Telecommunications Webinar

What are the priority projects for telecom leaders?
Telecommunications Webinar

William Lowell

Network, telecom, and facilities manager

American Engineering Testing, St. Paul

Geotechnical, environmental, and construction materials engineering and testing firm

Minnesota employees: 200

Recently, we installed small hybrid telephone systems in two offices, and we installed a hosted VOIP telephone system at our Green Bay, Wisconsin, office. It was the first we’ve attempted. A network engineer from our home office worked with the vendor onsite to complete and verify operation of LAN and WAN connections as part of installation. The system provided much greater functionality and increased productivity over the existing three-line system, which was being overpowered by the quickly growing office. It will also provide a test case as we move forward with our nationwide VOIP network initiative.

Following a server and server room upgrade last year, we are prioritizing a network infrastructure upgrade. This will increase performance, and will provide support for our nationwide VOIP and unified communications initiative.

American Engineering has had a Polycom videoconferencing system for several years. We support more than a dozen locations. Videoconferences are used daily as a management communications tool with our regional offices and are regularly held between all locations for things like client project consulting and safety and training sessions for employees and clients. The savings have already shown a good ROI, not just in travel and hotel costs but in turning what were travel hours into more productive hours.
Joe Hines

CEO

Voice & Data Networks, Inc., Edina

Enterprise networking services firm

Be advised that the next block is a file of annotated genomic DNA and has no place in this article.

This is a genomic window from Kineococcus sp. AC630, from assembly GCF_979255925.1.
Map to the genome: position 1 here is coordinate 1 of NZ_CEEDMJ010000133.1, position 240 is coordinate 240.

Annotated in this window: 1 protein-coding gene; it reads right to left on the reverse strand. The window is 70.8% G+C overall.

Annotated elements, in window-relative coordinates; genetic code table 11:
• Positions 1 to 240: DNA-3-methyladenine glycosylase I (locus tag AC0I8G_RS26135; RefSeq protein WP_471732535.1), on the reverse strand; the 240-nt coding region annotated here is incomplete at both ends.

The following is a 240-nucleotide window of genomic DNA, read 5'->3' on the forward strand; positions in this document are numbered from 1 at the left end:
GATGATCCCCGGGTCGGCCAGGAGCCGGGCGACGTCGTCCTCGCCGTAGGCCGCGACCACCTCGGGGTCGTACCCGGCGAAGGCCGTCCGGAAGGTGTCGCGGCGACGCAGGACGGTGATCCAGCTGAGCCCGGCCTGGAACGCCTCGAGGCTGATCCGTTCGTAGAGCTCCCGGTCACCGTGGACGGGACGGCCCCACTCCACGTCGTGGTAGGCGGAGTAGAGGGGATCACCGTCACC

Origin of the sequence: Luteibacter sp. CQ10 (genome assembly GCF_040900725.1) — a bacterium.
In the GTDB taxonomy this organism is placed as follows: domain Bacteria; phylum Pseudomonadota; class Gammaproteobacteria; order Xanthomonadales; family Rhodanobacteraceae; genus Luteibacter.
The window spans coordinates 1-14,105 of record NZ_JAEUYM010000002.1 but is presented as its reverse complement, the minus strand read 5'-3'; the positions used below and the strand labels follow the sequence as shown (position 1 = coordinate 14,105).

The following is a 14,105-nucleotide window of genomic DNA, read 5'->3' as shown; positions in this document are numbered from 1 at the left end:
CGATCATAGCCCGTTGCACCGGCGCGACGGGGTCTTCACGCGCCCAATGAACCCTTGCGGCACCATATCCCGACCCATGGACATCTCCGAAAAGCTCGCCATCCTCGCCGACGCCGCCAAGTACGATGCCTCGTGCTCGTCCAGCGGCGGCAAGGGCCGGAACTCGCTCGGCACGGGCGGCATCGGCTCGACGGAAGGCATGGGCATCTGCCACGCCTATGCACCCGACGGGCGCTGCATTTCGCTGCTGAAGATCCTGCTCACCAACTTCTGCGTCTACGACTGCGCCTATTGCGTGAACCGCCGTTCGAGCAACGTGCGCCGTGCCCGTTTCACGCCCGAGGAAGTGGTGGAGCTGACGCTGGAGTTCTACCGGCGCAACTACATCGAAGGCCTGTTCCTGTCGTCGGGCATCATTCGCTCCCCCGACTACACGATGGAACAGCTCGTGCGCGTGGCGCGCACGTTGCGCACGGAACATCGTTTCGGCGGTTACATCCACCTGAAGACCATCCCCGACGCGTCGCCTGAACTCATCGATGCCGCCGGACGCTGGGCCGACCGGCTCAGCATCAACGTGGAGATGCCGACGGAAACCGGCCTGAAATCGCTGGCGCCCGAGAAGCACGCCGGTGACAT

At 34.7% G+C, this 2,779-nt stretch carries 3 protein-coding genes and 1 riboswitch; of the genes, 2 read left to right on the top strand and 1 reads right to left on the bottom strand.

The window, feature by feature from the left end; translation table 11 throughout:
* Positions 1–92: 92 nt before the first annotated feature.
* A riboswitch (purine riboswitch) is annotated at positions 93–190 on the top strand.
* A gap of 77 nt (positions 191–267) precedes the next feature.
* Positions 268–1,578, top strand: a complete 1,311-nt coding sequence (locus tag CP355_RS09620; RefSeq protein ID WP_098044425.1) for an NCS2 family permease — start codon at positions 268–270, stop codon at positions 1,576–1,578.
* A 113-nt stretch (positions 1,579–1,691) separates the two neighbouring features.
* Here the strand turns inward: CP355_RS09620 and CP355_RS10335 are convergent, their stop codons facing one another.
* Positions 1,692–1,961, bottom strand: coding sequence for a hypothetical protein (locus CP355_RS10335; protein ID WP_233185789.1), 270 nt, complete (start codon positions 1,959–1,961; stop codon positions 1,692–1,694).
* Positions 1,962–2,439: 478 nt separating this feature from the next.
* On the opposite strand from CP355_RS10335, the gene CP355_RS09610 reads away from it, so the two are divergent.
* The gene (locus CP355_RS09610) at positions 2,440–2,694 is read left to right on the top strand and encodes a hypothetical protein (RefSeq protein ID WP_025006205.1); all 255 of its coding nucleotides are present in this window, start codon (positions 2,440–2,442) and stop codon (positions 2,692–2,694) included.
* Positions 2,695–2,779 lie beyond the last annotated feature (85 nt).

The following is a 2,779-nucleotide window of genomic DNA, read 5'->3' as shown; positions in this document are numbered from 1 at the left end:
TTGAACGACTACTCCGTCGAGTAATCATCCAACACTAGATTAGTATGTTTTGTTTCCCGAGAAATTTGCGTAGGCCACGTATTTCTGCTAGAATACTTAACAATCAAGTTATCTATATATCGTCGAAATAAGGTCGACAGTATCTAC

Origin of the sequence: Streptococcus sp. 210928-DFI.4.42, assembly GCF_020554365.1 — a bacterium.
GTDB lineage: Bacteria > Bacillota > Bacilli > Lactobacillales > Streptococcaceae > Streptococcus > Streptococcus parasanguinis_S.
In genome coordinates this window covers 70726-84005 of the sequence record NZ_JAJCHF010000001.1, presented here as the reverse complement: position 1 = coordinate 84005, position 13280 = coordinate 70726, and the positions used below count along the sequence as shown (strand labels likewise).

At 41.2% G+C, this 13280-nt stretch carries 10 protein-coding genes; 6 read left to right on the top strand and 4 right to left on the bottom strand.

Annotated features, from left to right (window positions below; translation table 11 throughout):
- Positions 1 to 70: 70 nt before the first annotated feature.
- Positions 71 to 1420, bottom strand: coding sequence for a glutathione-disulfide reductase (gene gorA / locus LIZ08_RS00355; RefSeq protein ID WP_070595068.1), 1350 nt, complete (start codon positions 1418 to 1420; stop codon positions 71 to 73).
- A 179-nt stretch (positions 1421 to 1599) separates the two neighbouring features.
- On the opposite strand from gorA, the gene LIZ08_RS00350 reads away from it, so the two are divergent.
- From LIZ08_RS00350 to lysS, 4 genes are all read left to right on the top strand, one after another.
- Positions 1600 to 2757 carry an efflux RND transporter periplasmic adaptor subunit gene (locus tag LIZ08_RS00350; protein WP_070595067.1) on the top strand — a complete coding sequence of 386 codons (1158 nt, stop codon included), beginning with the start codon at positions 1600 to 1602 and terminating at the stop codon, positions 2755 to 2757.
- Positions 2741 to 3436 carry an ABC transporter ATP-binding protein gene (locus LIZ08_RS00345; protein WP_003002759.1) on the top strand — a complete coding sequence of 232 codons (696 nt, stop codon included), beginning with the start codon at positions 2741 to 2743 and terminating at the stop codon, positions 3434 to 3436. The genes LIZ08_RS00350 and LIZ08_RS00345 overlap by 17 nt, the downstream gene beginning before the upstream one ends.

The place we’re seeing the most activity is in the area of enterprise collaboration. The enterprise phone system or “voice” system has been completely redefined. The phone system is now really collaboration software. And the concept of unified communication (UC) largely remains a concept. Clients can’t really choose a UC product off the shelf—UC is what you, the client, make it. “What you make it” depends directly on how better collaboration between people via technology can make your business more productive and more profitable. The thing that has surprised, I think, the whole industry is how ubiquitous using communication technologies to enable business process really is! It seems sometimes that this concept can touch almost anything in the enterprise.

Our company has a client that sells and services field-deployed heavy equipment. This client found that a substantial amount of calls were coming from their field technicians’ cell phones and directed back to the home office. For this client, UC meant four-digit dialing from all company-owned cell phones directly to the party that they needed at the home office. The cellular carrier, cell phone provider, and WAN provider were all a single party that interacted directly with the client’s headquarters phone system via SIP trunking. This project put all of those technicians’ cellular calls “on net,” eliminating minute charges, enhancing productivity, and controlling cellular costs. Additionally, cellular calls were routed through the client’s headquarters system so that outbound calling permissions were applied to cellular users.

Business leaders, such as COOs and sales, merchandising, and client-service vice presidents, are larger factors in the priority-setting process than ever before. The project that gets approved first seems to be the one that has the greatest or most quantifiable return. 

We are still seeing clients building out some videoconference facilities or upgrading existing facilities for high-definition or larger capacity. Popular video goals also now include room-to-individual (fewer than 10 individuals), individual-to-individual video, or broadcast video such as streaming video for education or corporate alignment. Ease of use and embedded technology has combined with products such as Skype to serve a rather large market segment. Personalization of the encounter, along with device-of-choice issues seem to be the drivers of the day.